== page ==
usmcOn Tuesday, January 13th at six in the morning I boarded a Delta Airlines jet in Nashville bound for Savannah, Georgia.  Accompanying me on the plane were two employers of a local rock station in Nashville that caters to young adults, high school teachers from rural and mid sized school districts in Tennessee, and two recruiters for the U.S. Marines.  Our destination was Parris Island, South Carolina, which is the primary training ground for new recruits to the United States Marine Corps.

opinion-081The Marines, which are a small branch of the US armed forces, receive about six percent of the Department of Defense annual budget and have two training facilities for newly enlistees.  I had been invited along a USMC Educator’s Workshop, which is essentially a marketing strategy designed to encouraged high school teachers to develop friendlier relations with Marine recruiters, and to encourage journalists write positive stories about the USMC.

I am a peace activist, and my training and education is in the business of ending war and promoting peace.  I am also a politician who has run for office twice as a candidate for U.S. Senate representing the Green Party of Tennessee.  If I had been elected to office, one of my first actions as Senator would have been to sponsor legislation to immediately withdraw all U.S. armed forces from Iraq and Afghanistan, to drastically reduce the scope of U.S. military spending and close our military bases overseas, so I didn’t fit easily into any category that the USMC had constructed for the three day program.  Still, as a former candidate and in the interest of good will and cooperation, I attended, because I believe that it is important to hear all sides in any conversation — and the USMC clearly has one side and they want to make sure that you understand exactly what that side is. «Read the rest of this article»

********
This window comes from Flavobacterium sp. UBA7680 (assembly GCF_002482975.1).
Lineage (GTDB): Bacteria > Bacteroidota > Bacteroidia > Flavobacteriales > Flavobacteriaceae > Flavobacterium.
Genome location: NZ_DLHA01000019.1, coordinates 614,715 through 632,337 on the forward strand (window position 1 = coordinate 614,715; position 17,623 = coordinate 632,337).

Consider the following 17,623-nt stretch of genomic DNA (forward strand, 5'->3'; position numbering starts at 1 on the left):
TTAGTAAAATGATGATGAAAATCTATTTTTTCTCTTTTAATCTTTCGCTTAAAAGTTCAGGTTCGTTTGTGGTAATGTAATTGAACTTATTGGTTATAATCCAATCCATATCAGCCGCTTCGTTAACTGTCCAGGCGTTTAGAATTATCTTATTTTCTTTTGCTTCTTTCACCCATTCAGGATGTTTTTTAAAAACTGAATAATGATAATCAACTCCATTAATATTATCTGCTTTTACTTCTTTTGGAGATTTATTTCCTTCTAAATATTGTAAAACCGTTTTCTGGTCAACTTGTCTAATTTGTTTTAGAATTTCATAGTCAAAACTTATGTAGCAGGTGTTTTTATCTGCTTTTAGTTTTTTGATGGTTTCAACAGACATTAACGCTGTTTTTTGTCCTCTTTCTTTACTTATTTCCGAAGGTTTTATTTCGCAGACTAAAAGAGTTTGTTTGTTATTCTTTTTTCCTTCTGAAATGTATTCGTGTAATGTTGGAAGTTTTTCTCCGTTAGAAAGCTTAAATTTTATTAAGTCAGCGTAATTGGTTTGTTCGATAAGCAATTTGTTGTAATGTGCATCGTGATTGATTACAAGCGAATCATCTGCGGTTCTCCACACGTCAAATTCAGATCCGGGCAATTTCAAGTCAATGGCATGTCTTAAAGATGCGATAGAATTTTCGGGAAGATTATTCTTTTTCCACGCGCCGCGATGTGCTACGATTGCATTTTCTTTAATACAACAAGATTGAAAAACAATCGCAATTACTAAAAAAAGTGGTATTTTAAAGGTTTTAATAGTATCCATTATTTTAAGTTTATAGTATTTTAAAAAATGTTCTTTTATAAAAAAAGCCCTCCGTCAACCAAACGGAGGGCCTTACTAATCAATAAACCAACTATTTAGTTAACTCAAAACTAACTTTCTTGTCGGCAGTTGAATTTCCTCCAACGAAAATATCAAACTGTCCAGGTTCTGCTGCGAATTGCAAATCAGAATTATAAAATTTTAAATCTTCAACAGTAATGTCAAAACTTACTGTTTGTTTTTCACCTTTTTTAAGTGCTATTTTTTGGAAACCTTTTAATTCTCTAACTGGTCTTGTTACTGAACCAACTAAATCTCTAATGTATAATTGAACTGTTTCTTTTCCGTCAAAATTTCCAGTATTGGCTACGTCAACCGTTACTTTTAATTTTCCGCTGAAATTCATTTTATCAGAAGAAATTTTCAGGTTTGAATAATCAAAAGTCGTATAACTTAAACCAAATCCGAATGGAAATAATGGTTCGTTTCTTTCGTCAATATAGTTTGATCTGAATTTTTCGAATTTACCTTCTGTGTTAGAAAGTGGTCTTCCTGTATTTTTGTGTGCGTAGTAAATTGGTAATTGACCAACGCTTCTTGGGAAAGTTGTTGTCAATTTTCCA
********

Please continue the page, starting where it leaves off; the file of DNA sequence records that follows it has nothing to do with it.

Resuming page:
Why we fight: Whose war is it anyway?

 

I read a recent piece by Clarksville Online author Tom Paine which supports our soldiers overseas (as we all do) but which also suggests that leadership for those soldiers at the highest levels today is faulty, less than inspirational. It’s not the soldiers, it’s the policies (and national leadership) that are the problem.

In talking about the PBS series The War, the author says those World War II soldiers didn’t crab and complain and simply did their duty with honor and integrity, as our present soldiers are doing. In fact, they probably complained about heat and cold, rain and mud, and war in general, but they still held fast to their mission.

The difference between the two generations, as I see it, is that in that “great war” they were, first and foremost, fighting the right enemy in the right places for the right reasons. That greatest generation had leaders with integrity, leaders who had the ability to inspire, motivate and fuel cohesiveness within the country without the intrusiveness of a ‘sound bite press’ in need of shock value for the evening news, without the petty bickering, political sniping, corruption and intense jockeying for position that marks the current war. The greatest generation had some truly exceptional LEADERS and a common focus. A goal, and a plan to reach it that people could believe in. A plan for ‘aftercare’ that people could believe in. People will rally around what they believe in. «Read the rest of this article»